In the first minutes of the New Year, the first Canadian baby of 2020 will be born. We will celebrate this arrival as a symbol of our future and the unlimited possibilities a country like ours offers to our children. The parents will simply hope their child has a happy future; in fact, when asked what they most wish for their children, Canadian parents prioritize happiness more than parents in almost any other country.
But as we consider this baby’s future, I offer some questions we should all be asking.
First, will the parents be able to take time off work in the crucial early months?
The current rules for parental benefits outside Quebec provide only 55 per cent of salary for eligible parents, a steep drop in earnings that is a hardship for many on parental leave. The current system also disproportionately excludes adoptive parents, Indigenous mothers and those with precarious or non-standard employment.
I am not alone in my concerns.
A survey by Fuse Insights on behalf of UNICEF Canada found that 79 per cent of Canadians agree that adequately paid parental leave is a key part of giving children the best possible start in life. And 77 per cent say it’s important for the government to ensure new parents can afford to take proper time to care for their babies.
Will this child have access to high-quality child care and early learning? Inequalities in child and youth well-being show up in the first few years of life. If the federal government earmarked six per cent of the federal budget for children under six, each one could start life strong.
Will the child grow up one of the 20 per cent of children in Canada living in poverty? The 42nd Parliament made progress on reducing child poverty; the 43rd Parliament could eliminate it. Will we make the investments in lower-income families to achieve this important goal?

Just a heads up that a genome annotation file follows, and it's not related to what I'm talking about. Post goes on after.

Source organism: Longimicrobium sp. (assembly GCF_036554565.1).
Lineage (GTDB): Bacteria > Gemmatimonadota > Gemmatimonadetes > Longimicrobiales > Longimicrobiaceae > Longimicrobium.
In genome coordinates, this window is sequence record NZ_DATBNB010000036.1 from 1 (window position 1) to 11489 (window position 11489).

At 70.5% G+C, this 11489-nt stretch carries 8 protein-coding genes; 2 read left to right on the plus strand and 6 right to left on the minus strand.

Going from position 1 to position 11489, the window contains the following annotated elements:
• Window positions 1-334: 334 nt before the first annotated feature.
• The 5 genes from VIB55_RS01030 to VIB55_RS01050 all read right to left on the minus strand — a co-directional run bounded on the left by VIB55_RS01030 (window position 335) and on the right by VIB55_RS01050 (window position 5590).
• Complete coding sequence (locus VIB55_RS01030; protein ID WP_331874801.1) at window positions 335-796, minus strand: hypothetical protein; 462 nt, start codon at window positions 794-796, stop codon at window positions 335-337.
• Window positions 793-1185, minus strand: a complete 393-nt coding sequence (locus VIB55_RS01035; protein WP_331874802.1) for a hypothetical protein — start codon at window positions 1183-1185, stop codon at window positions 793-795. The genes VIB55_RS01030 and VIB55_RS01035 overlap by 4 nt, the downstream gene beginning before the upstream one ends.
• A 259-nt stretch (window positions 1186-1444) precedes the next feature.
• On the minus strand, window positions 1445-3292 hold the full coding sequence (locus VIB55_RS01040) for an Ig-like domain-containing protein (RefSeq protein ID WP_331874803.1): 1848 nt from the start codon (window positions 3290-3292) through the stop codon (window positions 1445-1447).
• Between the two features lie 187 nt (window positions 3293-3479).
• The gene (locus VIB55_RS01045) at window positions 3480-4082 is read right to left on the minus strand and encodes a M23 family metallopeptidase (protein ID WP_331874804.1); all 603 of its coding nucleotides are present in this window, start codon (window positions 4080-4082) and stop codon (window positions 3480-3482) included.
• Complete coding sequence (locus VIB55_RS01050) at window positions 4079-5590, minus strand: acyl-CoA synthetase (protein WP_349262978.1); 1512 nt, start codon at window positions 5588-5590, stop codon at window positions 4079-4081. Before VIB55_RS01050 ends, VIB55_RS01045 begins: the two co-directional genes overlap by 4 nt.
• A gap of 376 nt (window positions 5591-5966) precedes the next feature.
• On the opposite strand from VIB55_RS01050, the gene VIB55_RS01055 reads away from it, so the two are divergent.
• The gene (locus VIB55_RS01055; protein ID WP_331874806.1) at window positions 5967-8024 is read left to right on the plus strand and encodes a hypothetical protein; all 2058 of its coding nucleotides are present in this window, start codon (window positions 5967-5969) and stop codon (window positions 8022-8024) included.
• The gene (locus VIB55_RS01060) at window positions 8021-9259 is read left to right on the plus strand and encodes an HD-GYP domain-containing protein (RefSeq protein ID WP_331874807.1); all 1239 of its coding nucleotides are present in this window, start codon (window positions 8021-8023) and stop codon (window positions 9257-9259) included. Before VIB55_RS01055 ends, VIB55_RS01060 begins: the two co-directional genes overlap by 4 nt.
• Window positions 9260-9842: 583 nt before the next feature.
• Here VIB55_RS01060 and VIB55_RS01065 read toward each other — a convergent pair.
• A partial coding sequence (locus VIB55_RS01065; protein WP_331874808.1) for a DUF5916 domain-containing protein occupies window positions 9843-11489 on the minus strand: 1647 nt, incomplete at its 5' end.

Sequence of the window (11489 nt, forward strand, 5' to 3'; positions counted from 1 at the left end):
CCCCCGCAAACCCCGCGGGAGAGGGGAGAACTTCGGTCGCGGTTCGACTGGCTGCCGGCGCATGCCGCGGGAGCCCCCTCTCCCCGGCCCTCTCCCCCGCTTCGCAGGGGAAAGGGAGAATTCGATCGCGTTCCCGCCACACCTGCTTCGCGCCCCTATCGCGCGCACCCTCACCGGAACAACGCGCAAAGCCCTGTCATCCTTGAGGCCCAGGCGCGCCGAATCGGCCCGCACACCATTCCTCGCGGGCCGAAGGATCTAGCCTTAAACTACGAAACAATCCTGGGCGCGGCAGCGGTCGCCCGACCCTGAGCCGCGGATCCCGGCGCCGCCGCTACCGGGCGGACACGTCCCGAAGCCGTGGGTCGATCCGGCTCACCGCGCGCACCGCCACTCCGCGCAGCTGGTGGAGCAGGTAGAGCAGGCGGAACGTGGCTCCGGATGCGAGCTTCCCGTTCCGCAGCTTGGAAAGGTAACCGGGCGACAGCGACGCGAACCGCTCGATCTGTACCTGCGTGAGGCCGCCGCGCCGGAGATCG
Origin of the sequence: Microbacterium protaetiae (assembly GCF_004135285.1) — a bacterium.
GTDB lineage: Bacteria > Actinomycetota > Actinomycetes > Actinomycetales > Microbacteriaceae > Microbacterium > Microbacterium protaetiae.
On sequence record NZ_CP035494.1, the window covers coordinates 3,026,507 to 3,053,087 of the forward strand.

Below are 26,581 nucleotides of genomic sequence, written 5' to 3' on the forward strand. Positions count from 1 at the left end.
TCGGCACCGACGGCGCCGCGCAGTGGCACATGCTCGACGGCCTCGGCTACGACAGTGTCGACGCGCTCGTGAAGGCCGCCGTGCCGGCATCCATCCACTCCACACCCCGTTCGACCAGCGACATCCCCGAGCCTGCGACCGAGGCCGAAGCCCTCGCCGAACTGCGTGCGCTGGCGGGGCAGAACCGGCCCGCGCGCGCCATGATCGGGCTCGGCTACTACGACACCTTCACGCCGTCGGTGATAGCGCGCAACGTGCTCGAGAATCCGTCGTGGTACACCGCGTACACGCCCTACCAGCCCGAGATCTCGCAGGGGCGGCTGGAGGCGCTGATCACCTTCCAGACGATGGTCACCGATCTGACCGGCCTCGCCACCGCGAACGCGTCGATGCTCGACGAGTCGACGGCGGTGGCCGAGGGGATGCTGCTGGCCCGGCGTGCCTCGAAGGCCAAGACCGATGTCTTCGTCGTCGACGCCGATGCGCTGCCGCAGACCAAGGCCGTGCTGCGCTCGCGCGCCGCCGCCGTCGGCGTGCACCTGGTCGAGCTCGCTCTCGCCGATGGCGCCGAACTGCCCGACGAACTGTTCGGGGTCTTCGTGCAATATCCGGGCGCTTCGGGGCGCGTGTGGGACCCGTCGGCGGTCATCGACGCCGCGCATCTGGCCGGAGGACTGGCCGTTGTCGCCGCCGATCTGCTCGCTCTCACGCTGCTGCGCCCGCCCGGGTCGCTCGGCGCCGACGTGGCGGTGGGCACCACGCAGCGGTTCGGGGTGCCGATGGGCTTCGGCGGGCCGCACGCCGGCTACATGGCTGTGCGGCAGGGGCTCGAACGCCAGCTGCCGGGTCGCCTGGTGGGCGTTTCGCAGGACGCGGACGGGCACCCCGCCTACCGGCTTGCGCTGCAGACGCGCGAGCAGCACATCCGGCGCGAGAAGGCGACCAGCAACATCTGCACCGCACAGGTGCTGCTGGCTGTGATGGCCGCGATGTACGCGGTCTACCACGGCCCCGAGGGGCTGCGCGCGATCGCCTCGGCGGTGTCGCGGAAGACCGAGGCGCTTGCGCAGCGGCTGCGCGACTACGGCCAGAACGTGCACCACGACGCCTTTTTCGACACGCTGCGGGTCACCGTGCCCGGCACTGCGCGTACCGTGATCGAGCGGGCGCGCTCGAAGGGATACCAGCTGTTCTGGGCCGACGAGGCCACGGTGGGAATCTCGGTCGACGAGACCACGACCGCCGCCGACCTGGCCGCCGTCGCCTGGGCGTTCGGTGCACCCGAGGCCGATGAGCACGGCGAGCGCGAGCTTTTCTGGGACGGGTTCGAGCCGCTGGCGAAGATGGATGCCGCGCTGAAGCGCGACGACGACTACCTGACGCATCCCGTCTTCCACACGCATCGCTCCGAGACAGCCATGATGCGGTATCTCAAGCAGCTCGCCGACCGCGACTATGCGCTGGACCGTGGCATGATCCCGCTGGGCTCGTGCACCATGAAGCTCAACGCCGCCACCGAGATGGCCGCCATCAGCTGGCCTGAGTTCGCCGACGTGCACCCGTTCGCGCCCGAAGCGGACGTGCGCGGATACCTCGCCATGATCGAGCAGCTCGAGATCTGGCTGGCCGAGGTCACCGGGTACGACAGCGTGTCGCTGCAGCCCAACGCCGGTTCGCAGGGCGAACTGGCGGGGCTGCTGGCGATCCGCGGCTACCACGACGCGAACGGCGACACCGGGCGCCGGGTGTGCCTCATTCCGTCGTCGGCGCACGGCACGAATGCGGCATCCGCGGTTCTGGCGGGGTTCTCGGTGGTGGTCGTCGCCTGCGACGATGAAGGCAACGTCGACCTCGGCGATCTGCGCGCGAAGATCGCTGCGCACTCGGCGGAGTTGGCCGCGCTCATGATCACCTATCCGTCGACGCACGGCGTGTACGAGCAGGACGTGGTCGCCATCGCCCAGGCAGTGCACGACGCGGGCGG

Will the child grow up one of the 20 per cent of children in Canada living in poverty?
Will this child have access to the same services as other children in Canada? If the child is First Nations, we cannot be certain until the federal government commits to implementing the Spirit Bear Plan, to ensure equitable spending on public services for these children. This includes essentials that all children have the right to: clean water, health care, education and protection.
Will this child sometimes go to bed or school hungry, like one in every four children in Canada? Or will the federal government pass legislation to implement a universal school food program, to provide at least one healthy meal each day? Or will we remain the only G7 country that does not have one?
Will this child have to wait until age 18 to vote? Will decision-makers listen and take his or her opinions seriously? Or will this youngster be missing school to protest against the actions or inactions of those in power, like today’s teenage generation has had to do?
Will climate change continue to threaten the child’s future? Or will adults have risen to the challenge of the global climate emergency?
Will Canada still rank 25th out of 41 rich countries in child and youth well-being by the end of the next decade? Or will we move into the ranks of those countries that are the best places to grow up?
And what about the government’s commitment to helping children born today in less affluent countries? Despite a great deal of progress on child and maternal health, 7,000 newborns are still dying every day from preventable diseases. Seventy-five million children aged 3 to 18 are in urgent need of educational support in crisis-affected countries. Twenty-four thousand children were killed or maimed in conflicts in 2018 with near impunity, the highest number ever reported by the UN since it began monitoring violations against children nearly 15 years ago. Who is standing up for these children?
The answers to these questions depend on all of us and how we collectively respond to the challenges facing childhood in 2020.
My New Year’s Resolution is to defend the right to a childhood of every child. My final question: What will be your resolution?